Alzheimer’s disease and FMT

Alzheimer’s disease

Alzheimers disease (AD), the most common form of dementia, is a leading cause of death and a major cause of morbidity in older people. This disease is characterized by progressive memory loss, cognitive impairment, and the accumulation of amyloid-B peptide plaques in the brain. The gut microbiome has been implicated due to the increased permeability of the gut barrier and immune activation lading to systemic inflammation, which in turn may impair the blood brain barrier and promote neuroinflammation, neural injury and ultimately neurodegeneration. Recently, amyloid-B peptide has also been recognised as an anti-microbial peptide effectively playing a role in killing some of the gut bacteria. The killing of certain gut bacteria can lead to a state of dysbiosis within the gut causing digestive issues.

Faecal microbiota transplantation (FMT) is the infusion of faecal material from a healthy donor into the gastrointestinal tract of an individual with disease. This procedure represents the most powerful means of modulating the gut microbiome. The therapy has become highly popular in the last decade following several outbreaks of Clostridium difficile infection (CDI) in North America and Europe which were caused by the hypervirulent NAP1/B1/027 achieving cure rates of >90%. Improvements have also been reported in a number of other extra-intestinal conditions, including Autism Spectrum Disorder (ASD), Multiple Sclerosis, Parkinson’s Disease (PD) and myoclonus dystonia.

An 82-year-old man presented for opinion and management of recurrent CDI following being hospitalised for pneumonia. The patient had previously failed several courses of anti-biotics for CDI with a relapse confirmed via symptom recurrence and positive stool test. At the time, the patient was under the care if his primary care physician and neurologist whilst taking memantine and donepezil to help with symptoms such as confusion, memory loss and depression. He was indicating mild cognitive impairment on his most recent Mini-Mental State Examination (MMSE) administered by his neurologist. The patient’s wife reported that he no longer appeared to be doing simple tasks such as bathing and enjoying socialising. Testing also showed memory loss and semantic language abilities, nonverbal learning and response inhibition.

Following a detailed discussion, the patient underwent a single 300ml FMT infusion (via the Borody method) using a stool from the patient’s 85 year old wife. Following the procedure, the patient’s CDI symptoms were resolved, and a repeat stool test was negative. The MMSE was re-administered at 2, 4 and 6 months noting a marketed improvement in mood, and he was more interactive and able to remember his daughter’s birthday!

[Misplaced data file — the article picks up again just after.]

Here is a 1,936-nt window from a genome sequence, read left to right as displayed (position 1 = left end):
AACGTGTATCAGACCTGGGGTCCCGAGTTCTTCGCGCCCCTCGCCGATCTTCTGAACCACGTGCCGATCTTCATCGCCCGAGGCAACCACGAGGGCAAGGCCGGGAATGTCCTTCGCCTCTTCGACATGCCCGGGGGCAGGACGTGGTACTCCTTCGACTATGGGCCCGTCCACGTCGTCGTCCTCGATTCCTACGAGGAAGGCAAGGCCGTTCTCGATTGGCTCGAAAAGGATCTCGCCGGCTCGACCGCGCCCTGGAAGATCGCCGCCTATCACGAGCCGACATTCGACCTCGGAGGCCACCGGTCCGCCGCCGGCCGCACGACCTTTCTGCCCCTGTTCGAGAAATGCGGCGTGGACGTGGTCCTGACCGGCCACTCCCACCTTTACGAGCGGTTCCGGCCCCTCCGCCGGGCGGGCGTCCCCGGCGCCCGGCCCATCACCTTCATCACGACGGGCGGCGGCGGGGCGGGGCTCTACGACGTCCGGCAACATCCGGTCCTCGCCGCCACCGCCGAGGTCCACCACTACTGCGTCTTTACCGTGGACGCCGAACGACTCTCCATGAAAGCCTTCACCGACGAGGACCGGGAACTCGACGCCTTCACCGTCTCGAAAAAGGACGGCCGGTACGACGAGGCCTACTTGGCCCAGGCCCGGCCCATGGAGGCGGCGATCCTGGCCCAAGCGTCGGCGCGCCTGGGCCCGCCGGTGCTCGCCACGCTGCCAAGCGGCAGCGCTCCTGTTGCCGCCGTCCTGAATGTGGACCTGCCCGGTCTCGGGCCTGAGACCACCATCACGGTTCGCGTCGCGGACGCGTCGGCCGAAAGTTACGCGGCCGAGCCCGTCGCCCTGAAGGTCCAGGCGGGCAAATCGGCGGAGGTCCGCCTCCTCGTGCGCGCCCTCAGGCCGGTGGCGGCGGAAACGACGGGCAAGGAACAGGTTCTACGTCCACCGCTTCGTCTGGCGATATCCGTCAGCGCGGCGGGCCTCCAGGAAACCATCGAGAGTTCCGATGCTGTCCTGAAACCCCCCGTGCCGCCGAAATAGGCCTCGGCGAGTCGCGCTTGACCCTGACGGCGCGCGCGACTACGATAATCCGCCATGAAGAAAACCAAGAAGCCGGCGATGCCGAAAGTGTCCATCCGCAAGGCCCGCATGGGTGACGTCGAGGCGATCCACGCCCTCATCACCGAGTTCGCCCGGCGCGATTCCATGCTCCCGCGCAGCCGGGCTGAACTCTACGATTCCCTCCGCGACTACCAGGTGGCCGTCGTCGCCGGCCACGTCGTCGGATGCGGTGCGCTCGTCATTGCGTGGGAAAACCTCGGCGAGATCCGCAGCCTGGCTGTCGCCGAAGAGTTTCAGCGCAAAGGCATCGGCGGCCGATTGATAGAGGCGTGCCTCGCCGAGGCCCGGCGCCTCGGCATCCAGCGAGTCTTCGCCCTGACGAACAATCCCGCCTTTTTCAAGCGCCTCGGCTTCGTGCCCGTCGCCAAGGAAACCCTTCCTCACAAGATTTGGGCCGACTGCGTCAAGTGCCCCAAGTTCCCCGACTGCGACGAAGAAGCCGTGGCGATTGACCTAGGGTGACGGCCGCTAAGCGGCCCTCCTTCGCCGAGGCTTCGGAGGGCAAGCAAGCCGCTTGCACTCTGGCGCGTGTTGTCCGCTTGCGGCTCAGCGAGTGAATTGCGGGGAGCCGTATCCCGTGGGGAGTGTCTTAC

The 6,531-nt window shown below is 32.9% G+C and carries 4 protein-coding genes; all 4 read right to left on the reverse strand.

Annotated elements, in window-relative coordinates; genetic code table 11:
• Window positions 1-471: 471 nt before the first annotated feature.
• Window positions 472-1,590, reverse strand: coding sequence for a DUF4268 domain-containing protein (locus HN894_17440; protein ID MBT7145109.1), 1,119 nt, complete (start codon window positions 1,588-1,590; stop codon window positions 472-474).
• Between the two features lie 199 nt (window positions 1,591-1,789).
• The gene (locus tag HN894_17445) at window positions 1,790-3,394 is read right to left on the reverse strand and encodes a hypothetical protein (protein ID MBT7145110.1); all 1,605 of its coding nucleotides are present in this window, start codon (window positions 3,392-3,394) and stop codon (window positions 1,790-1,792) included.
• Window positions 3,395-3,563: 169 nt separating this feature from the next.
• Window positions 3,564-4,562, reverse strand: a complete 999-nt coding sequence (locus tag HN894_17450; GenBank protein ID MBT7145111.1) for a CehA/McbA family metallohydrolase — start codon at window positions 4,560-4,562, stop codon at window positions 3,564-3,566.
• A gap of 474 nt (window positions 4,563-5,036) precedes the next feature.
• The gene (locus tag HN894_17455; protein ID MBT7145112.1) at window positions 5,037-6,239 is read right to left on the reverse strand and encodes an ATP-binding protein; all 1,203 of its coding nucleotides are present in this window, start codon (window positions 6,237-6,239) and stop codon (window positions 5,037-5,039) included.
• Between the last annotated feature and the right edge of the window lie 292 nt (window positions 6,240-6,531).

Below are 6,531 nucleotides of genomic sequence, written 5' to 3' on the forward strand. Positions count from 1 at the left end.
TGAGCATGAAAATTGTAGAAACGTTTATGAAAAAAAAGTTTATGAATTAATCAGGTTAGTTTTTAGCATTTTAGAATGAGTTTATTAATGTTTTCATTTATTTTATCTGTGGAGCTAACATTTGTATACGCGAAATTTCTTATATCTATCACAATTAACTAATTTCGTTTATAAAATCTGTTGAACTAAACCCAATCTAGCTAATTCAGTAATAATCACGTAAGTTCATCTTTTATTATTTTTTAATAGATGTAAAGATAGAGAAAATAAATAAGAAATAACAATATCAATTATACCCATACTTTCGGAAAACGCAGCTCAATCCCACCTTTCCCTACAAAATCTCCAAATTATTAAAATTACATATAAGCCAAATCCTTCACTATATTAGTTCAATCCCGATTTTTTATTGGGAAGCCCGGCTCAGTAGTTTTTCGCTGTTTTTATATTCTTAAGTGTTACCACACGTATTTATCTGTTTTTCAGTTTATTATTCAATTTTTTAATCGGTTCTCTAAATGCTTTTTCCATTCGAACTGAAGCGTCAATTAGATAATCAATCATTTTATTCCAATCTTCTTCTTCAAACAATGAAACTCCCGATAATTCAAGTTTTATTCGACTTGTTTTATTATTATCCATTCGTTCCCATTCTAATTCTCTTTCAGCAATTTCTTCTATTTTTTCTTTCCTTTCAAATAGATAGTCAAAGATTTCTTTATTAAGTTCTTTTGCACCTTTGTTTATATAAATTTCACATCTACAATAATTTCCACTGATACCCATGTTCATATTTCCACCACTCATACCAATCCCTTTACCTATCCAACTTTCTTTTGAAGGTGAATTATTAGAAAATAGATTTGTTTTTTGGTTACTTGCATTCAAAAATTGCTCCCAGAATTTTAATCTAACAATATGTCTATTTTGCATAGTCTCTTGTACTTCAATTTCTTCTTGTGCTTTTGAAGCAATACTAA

The central role of the gut microbiome in neurological dysfunction has been increasingly recognised, and alterations in gut microbiome have consistently been reported in ASD, PD and MS. Rapid and dramatic improvements have also been observed in several of these conditions following the manipulation of the gut microbiome, including with FMT which further supports the association. Gut bacteria may contribute to the pathogenesis of AD via a number of mechanisms. Communication pathways exist between the gut and the central nervous system and many of the neurotransmitters are synthesized and catabolized by the gut bacteria.

A dysbiosis- induced increase in gut permeability may potentially lead to permeability may potentially lead to persistent systemic inflammation, disruption of the blood-brain barrier, and ultimately neurodegeneration. The influence of the gut microbiome on neuroinflammation in AD remains poorly understood, as do the exact mechanisms of action of FMT in this disease.

However, the potent immunomodulatory effects of the FMT are well recognized. FMT has been demonstrated to decrease chronic intestinal colitis in humans and animals via the downregulation of the pro-inflammatory responses and inhibition of KB activity. Similar beneficial effects have also been observed in several other conditions with inflammatory conditions. Thus, FMT may have a positive effect on cognitive function, along with preventing the translation of neuroactive compounds within the central nervous system. Given the important role of the gut microbiome in the pathogenesis of AD, the modulation of the microbiome represents a promising avenue of treatment.


Kang, DW, Adams, JB, Coleman, DM, et al. Long-term benefit of microbiota transfer therapy on autism symptoms and gut microbiota. Sci Rep 2019; 9: 5821. DOI: 10.1038/s41598-019-42183-0.

Borody, T, Leis, S, Campbell, J, et al. Fecal microbiota transplantation (FMT) in multiple sclerosis (MS): 942. Am J Gastroenterol 2011; 106: pS352.

Minato, T, Maeda, T, Fujisawa, Y, et al. Progression of Parkinson’s disease is associated with gut dysbiosis: two-year follow-up study. PLoS One 2017; 12: e0187307. DOI: 10.1371/journal.pone.0187307.

Makkawi, S, Camara-Lemarroy, C, Metz, L. Fecal microbiota transplantation associated with 10 years of stability in a patient with SPMS. Neurol Neuroimmunol Neuroinflamm 2018; 5: e459. DOI: 10.1212/NXI.0000000000000459.

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